Employer brand: Creating a company your employees feel proud to work for

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In Part 1 we looked at the impact that employee engagement can have on your corporate reputation, and that there is either risk or opportunity created to damage or enhance your company brand.

We also however need to be mindful that great employee engagement can also serve to support and improve your employer brand, which of course in the end has an impact on your corporate brand reputation.

Ultimately, people behaviour is the most powerful element of your company reputation and without focus on this and processes in place to enhance and monitor it you are leaving a great deal of expensive corporate brand investment to chance.

Often a lack of employee engagement leads to apathy and this creates an overall lack of pride, of feeling valued and respected, and loyalty for the company and the brand, leading to a culture that spills out to the outside world. This external perception of culture feeds directly into your employer brand and not only affects the talent you want to retain but the talent you attract too.  

How do we address the gap?

So what are some of the ways in which we can start to improve employee engagement that directly impact your company reputation? Employee engagement surveys are rarely enough to effect the necessary change – firstly they tend to be done once per year so a regular pulse is not kept, and secondly the results are rarely acted upon in a way that creates the required behaviour changes.

There are some key areas that drive higher levels of engagement and these include:

  • Pride (employees like to feel proud of the company and the leaders they work for)
  • Respect (employees need to be feel valued for what they bring to the table)
  • Opportunity (employees need to feel they are developing, progressing and being recognised – particularly millennials)

These are by no means exhaustive but represent some of the most relevant & important drivers to creating excellent employee engagement.

Employee engagement surveys are rarely enough to effect the necessary change

All of these areas can be addressed by creating a programme that not only focuses on your corporate brand reputation and the values and messaging you want to get out to outside world, but on people development in a way that truly engages them to modify mind-sets and behaviours.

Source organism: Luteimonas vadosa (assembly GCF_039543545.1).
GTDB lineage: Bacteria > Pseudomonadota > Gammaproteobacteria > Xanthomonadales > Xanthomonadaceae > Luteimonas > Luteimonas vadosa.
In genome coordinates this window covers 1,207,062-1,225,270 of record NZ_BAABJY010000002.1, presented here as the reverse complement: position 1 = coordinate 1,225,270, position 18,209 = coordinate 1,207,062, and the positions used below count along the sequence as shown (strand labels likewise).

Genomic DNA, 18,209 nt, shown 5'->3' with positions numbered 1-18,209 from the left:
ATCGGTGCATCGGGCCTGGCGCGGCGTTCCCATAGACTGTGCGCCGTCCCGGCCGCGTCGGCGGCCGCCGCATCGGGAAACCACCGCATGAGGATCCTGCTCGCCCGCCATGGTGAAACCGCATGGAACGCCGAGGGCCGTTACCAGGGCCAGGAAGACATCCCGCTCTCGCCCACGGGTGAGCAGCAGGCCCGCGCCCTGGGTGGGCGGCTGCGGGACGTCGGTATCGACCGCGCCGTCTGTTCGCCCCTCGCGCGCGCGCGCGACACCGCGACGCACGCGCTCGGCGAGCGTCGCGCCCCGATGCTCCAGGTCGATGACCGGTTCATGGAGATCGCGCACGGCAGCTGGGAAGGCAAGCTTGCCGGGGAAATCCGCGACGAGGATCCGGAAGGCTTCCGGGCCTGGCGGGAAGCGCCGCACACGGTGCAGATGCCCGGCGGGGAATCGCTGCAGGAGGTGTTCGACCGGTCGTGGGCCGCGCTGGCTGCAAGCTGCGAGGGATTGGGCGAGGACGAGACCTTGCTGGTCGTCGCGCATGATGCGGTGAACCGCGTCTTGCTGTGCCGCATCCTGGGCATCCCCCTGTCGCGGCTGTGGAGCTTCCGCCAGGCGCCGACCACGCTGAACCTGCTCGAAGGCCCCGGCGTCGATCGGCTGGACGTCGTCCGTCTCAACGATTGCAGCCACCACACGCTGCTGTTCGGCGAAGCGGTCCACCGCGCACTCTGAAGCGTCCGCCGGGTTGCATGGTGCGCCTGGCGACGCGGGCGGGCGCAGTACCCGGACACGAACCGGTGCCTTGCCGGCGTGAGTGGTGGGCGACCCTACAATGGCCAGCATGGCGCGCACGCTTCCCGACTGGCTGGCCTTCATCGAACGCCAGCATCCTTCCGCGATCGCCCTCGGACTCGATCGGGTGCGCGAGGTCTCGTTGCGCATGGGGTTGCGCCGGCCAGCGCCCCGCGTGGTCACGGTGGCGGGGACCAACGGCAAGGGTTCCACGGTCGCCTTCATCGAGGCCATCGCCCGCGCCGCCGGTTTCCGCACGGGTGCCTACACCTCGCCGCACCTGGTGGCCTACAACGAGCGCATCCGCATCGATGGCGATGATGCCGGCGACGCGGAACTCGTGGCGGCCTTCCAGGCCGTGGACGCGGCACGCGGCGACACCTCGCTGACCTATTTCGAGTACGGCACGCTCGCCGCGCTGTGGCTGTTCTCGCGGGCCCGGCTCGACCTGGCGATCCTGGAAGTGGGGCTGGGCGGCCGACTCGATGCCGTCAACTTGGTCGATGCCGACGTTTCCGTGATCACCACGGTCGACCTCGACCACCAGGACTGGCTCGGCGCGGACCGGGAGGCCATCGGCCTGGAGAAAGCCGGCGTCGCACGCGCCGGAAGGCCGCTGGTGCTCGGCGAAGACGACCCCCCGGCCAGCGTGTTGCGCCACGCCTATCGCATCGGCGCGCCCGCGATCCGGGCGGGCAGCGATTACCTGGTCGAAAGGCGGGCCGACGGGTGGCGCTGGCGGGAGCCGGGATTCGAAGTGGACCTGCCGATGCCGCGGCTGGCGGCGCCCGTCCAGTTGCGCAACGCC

Many companies immerse their staff in programmes that let them know what their corporate values are but rarely do they get to the level needed in order to effect real authentic change that is sustainable.

From the top down

Creating an organisation that your staff feel proud to work for I believe starts with the executive team.

According to a study by LinkedIn (LinkedIn 2012), when top talent accepts a job offer, a strong employer brand is twice as important as the company brand in terms of brand name, particularly for those under the age of 40. Candidates feel they need to know a bit more about the ‘personality’ of the brand. 

In order to stay relevant and competitive today, the brand personality needs to shine through strongly, giving a sense of identity, authenticity and trust.

A new wave of branding?

Consider my theory that there is a new wave of branding on the horizon – what if your leaders have such a clear and powerful personal brand and are known for a specific area of expertise that they get a much higher level of external exposure for themselves and your organisation than would normally be the case.

Imagine what this could do for your corporate reputation, visibility and personality of the brand. Greater leader visibility serves to create a level of pride when employees they see their leaders on TV, featured in the press and presenting at external events.